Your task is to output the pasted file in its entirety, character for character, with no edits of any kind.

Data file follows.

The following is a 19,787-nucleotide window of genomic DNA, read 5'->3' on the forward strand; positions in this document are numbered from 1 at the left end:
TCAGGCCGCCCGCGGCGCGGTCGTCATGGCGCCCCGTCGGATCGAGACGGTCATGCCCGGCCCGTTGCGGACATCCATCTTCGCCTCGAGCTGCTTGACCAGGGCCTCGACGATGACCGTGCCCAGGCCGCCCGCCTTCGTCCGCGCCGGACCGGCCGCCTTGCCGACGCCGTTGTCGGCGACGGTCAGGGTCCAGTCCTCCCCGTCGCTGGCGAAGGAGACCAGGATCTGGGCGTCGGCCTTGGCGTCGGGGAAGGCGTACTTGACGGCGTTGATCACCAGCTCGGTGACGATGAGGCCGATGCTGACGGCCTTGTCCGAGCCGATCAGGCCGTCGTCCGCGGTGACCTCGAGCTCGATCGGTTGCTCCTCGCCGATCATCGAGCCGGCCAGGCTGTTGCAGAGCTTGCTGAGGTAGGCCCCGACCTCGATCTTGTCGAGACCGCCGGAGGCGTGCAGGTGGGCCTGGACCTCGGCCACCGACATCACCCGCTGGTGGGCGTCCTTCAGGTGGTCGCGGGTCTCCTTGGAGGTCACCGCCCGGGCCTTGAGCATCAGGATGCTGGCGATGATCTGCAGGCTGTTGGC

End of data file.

The following is a 19,787-nucleotide window of genomic DNA, read 5'->3' on the forward strand; positions in this document are numbered from 1 at the left end:
TCAGGCCGCCCGCGGCGCGGTCGTCATGGCGCCCCGTCGGATCGAGACGGTCATGCCCGGCCCGTTGCGGACATCCATCTTCGCCTCGAGCTGCTTGACCAGGGCCTCGACGATGACCGTGCCCAGGCCGCCCGCCTTCGTCCGCGCCGGACCGGCCGCCTTGCCGACGCCGTTGTCGGCGACGGTCAGGGTCCAGTCCTCCCCGTCGCTGGCGAAGGAGACCAGGATCTGGGCGTCGGCCTTGGCGTCGGGGAAGGCGTACTTGACGGCGTTGATCACCAGCTCGGTGACGATGAGGCCGATGCTGACGGCCTTGTCCGAGCCGATCAGGCCGTCGTCCGCGGTGACCTCGAGCTCGATCGGTTGCTCCTCGCCGATCATCGAGCCGGCCAGGCTGTTGCAGAGCTTGCTGAGGTAGGCCCCGACCTCGATCTTGTCGAGACCGCCGGAGGCGTGCAGGTGGGCCTGGACCTCGGCCACCGACATCACCCGCTGGTGGGCGTCCTTCAGGTGGTCGCGGGTCTCCTTGGAGGTCACCGCCCGGGCCTTGAGCATCAGGATGCTGGCGATGATCTGCAGGCTGTTGGC